IMHO the local time processing the fetch response is linear to # partitions in the request, while the network time writing the socket buffer is not, depending on whether the data is still in file cache or not. Hence following the 1) reset-socket-buffer-size or 2) subset-topic-partitions-at-a-time methods if we need either 1) set the buffer size too small which is unfair for other requests that do not hit I/O and may result in unnecessary round trips or 2) fetch too small a subset of topic-partitions which will be the same case as 1).
Capping based on time is better since it provides "fairness" but that seems a little hacky.
My reasoning of decoupling socket and network processor is the following. As we scale up the principle should be "various clients are isolated from each other". As for fetch request it would be "if you request old data from many topic partitions only your self-request should take long time but other requests should not be impacted". Today a request's life time as on server is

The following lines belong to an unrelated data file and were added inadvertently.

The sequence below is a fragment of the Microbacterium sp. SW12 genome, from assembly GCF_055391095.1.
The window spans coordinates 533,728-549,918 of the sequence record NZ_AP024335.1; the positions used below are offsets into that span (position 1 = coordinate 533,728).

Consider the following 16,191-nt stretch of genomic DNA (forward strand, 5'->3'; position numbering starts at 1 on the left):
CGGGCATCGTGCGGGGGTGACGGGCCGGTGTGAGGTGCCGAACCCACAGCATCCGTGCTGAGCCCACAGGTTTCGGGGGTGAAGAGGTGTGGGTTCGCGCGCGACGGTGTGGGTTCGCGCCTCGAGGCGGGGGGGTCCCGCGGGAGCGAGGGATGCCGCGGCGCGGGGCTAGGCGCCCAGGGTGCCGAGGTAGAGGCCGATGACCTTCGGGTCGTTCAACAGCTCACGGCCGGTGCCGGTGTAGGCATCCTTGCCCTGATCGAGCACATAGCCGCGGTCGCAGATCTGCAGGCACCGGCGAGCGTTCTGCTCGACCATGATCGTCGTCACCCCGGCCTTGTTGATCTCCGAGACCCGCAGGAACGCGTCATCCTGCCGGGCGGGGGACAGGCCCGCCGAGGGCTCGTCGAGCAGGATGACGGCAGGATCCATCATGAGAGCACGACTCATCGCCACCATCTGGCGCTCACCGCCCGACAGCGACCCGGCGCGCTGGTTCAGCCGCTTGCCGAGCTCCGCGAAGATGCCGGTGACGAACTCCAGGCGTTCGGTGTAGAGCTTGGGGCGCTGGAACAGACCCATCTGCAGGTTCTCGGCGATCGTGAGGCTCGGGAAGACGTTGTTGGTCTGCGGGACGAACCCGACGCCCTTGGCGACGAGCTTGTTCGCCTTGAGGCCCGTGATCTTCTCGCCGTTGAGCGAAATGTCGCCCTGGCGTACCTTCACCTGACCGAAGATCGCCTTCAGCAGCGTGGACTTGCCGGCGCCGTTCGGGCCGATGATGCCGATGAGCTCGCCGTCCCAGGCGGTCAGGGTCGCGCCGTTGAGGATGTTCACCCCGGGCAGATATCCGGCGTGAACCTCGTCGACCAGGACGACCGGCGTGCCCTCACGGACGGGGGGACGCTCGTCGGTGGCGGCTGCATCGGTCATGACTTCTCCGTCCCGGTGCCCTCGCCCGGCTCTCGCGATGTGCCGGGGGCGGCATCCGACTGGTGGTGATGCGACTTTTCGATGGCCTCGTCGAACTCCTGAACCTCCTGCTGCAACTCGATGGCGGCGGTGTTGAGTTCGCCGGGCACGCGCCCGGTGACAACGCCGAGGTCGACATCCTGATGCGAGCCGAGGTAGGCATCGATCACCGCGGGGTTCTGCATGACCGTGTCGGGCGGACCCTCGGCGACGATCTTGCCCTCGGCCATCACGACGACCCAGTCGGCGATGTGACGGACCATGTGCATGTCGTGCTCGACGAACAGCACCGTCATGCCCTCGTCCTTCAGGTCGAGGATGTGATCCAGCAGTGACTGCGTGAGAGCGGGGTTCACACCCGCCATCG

socket -> network processor -> request handler -> (possible) disk I/O due to flush for produce request -> socket processor -> network I/O
and one way to enable isolation is that no pair of this path is single-threaded. Today socket -> network processor is via acceptor, network processor -> request handler is via request queue, request handler -> (possible) disk I/O due to flush for produce request is fixed in
KAFKA-615; but socket processor -> network I/O is still coupled, and fixes to issues resulted by this coupling would be taking care of the "worst case", which does not obey the "isolation" principle.
I agree this is rather complex and would be a long term thing.